Henry Fitzroy, Duke of Richmond and Somerset
Henry Fitzroy, Duke of Richmond and Somerset

On 8th May 1536, just over a week after the first arrest and four days before the trial of Mark Smeaton, Sir Henry Norris, Sir Francis Weston and William Brereton, courtiers were already clamouring over the spoils that may result from their falls from grace. These men had not been found guilty of anything yet, but courtiers were desperate to benefit from their lands and offices.

The ‘vultures’ included:

  • Arthur Plantagenet, Lord Lisle – He wrote to Cromwell on 8th May, expressing his shock at “the most mischievous, heinous, and most abominable treasons” and saying, “I wholly trust that his Grace, being good lord unto me, will vouchsafe to employ some part of those same upon me.” He wasn’t fussy, he just wanted to benefit in some way.
  • Richard Staverton, a lawyer and landowner of Warfield, Berkshire, who wanted Sir Henry Norris’s “various rooms” near Windsor because he had 14 children to care for.
  • Henry Fitzroy, Duke of Richmond and Somerset, who wanted the stewardship of Banbury, which was Sir Henry Norris’s. Unfortunately for Richmond, Thomas Cromwell had already taken the post.

Notes and Sources

  • LP x. 791, 804, 829 and 891

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13 thoughts on “8 May 1536 – The Vultures Descend”
  1. It is becoming clear that the outcomes of the trials ahead of the men in the Tower and the Queen are going to be in the negative and therefore the outcomes are forgone conclusions: guilt is expected. The fate of all five of the men is obviously sealed and their enemies are quick of the mark to claim their rewards. I am surprised that the Duke of Suffolk has not made a claim on their assets as well as Henry’s family and associates. I am also surprised that the Seymours are not already in line for property belonging to the Boleyns and others. But perhaps that would be a bit too clear a message and would really look like triumphal dancing on the graves of the condemned. The vultures are going in to pick at the dead before they are fully so. I do not admire these people and think anyone who does is as bad as they are. I think they are clever, yes, but it is not a cleverness to be admired and it sickens me when people behave in such a cold and calculating manner.

  2. I often wonder what sort of mental disorder do these people have ?no emotion ,no feeling just sheer me me me all the time ,is this narcissism?

    1. Unfortunately, these people are perfectly normal; sadly such people exist today and are only too quick to move in when someone falls from grace or loses power or their career or whose reputation is ruined. Anne had many enemies who had tried to prevent the marriage in the first place, some had accepted it and kept quiet for the sake of their own lives and families, others had accepted it hoping one day to bring her down. The worst of these, may-be those with the most lack of feeling or conscience moved in first, not even the decency to wait until the trial was over or the poor condemned Queen and her friends dead and mourned before moving in for the kill. These people are full of their own importance; they have nothing but me me me, as you say; they see their enemies as just someone to attack and to hurt no matter what; no matter if they are innocent victims of vindictive vengence and attacks from others; and they do not see that they themselves may also fall victim to the political reenge of others. In one sense Richmond himself is partly innocent as he was only a young man and had been raised under the influence of his father and with his fathers beliefs and influences around him. He had come to believe Anne was going to do him harm and he supported his half sister Mary. He can be partly excused his motives at this time but the others are just taking unfair advantage of the misfortune of their fellow courtiers and grabbing what they can. Others, I am sure would benefit from the fall of the Boleyns but they seem to have concealled their delight and desires until it was all over.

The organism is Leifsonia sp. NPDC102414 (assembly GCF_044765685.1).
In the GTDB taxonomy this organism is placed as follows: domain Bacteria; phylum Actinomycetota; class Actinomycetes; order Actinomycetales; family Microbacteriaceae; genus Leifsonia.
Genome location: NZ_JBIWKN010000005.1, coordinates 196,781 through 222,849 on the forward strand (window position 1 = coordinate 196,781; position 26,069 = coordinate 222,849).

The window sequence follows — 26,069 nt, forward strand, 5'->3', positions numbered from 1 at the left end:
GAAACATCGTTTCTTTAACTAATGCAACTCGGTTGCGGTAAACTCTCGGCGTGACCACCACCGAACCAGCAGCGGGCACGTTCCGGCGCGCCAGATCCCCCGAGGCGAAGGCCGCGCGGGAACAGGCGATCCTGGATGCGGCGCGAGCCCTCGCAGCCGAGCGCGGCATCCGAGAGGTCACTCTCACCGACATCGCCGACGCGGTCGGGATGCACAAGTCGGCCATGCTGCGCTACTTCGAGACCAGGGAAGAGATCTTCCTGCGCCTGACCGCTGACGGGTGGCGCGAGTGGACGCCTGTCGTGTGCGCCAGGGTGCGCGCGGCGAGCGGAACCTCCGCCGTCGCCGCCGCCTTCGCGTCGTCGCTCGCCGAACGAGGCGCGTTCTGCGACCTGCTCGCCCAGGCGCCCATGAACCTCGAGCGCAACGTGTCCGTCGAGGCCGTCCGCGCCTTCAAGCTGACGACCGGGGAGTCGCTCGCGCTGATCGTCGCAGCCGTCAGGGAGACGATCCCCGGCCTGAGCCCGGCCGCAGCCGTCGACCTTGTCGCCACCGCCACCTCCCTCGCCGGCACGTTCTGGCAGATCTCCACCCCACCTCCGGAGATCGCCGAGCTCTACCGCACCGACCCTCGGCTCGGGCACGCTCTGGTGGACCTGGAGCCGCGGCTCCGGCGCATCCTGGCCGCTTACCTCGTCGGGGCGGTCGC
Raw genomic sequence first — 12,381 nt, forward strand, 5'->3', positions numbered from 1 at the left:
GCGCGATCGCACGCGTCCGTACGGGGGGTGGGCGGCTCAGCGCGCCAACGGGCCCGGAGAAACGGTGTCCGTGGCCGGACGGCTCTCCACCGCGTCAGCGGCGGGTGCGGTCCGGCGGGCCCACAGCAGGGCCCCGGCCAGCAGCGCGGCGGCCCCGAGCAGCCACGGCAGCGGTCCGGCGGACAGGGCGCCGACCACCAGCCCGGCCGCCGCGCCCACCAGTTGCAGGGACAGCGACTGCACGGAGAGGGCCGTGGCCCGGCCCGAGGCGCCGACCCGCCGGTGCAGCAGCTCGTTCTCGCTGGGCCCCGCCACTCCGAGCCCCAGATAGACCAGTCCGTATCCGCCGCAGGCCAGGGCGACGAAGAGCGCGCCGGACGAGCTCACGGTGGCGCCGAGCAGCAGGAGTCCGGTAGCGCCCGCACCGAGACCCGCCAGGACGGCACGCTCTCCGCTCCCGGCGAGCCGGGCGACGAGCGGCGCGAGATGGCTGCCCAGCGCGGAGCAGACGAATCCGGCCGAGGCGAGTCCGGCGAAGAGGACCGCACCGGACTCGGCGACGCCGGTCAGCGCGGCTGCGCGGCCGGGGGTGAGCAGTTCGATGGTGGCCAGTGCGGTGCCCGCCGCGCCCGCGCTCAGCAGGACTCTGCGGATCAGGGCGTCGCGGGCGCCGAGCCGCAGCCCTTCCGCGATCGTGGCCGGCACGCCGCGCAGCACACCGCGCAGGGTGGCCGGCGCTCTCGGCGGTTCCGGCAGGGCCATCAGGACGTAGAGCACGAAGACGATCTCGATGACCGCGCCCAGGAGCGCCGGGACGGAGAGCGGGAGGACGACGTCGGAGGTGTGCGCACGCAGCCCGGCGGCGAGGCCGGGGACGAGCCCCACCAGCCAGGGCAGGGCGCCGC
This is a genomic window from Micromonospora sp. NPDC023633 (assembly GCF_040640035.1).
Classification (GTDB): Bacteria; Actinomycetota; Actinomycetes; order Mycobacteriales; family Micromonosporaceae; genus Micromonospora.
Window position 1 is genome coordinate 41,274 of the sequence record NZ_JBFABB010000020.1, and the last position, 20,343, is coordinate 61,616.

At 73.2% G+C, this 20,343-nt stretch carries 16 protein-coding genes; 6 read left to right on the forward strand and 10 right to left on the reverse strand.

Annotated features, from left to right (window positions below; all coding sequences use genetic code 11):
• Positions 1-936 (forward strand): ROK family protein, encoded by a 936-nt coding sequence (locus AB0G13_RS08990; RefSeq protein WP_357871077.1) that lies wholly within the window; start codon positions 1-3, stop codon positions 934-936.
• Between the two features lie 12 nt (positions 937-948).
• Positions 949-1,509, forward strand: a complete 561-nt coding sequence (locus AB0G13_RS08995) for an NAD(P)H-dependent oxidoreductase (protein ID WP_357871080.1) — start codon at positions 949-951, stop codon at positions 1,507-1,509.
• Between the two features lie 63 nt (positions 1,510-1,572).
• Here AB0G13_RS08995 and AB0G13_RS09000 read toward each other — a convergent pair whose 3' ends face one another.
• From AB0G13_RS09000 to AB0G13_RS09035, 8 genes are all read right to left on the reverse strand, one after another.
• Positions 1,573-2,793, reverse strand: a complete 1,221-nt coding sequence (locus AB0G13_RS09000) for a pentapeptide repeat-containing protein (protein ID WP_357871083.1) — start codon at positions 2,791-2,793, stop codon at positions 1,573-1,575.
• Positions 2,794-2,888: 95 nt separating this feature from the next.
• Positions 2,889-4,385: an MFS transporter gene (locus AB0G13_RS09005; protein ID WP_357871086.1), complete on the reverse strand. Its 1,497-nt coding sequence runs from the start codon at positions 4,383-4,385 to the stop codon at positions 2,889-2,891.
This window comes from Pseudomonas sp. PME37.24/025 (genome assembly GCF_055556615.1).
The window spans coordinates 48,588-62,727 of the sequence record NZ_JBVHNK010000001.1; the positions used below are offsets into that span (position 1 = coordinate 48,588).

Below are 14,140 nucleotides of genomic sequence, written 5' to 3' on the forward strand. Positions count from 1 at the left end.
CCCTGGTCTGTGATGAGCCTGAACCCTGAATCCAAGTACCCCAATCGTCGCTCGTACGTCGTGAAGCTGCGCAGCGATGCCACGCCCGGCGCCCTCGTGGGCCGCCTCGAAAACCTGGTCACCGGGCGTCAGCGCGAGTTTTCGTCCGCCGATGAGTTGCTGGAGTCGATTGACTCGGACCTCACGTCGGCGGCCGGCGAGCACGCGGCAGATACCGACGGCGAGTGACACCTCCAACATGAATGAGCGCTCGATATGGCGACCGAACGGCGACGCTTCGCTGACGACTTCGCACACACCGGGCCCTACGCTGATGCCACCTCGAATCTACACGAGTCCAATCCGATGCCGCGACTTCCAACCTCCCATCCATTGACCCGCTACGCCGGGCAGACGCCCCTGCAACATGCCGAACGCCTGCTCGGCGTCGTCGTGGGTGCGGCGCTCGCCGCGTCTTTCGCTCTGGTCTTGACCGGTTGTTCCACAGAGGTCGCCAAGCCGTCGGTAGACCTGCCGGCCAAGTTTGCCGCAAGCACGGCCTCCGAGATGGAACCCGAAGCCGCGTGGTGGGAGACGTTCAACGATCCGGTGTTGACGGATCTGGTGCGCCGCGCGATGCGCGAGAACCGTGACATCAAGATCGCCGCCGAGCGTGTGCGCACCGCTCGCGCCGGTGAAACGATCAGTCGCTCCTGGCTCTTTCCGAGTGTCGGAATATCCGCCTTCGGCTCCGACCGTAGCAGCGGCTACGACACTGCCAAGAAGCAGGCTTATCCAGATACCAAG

3. Vultures indeed!

    But though their behavior is incredibly distasteful to us today, these people knew very well that no queen was arrested without the outcome being a forgone conclusion (though they likely imagined exile, at least for Anne). To show anything but complete agreement in their guilt would definitely not win favor, much less favors, and might even get one arrested as an accomplice.

    Even Archbishop Cranmer had to tiptoe with his wording when it was obvious that he did not believe what he was hearing. Writing to Henry in an attempt to speak on Anne’s behalf, he ends up waffling between his dread Lord and his gracious lady: “And I am in such a perplexity, that my mind is clean amazed: for I never had better opinion in woman than I had in her; which maketh me to think that she should not be culpable. And again, I think your highness would not have gone so far, except she had surely been culpable. Now I think that your Grace best knoweth, that, next unto your Grace, I was most bound unto her of all creatures living. Wherefore, I most humbly beseech your Grace, to suffer me in that, which both God’s law, nature, and also her kindness bindeth me unto; that is, that I may with your Grace’s favour, wish and pray for her, that she may declare herself inculpable and innocent.”

    But at least Cranmer had the nerve to try to speak up for Anne!

  4. People havnt changed much today, in his picture Richmond does resemble King Henry, he has his long nose and small mouth, a nice looking boy.

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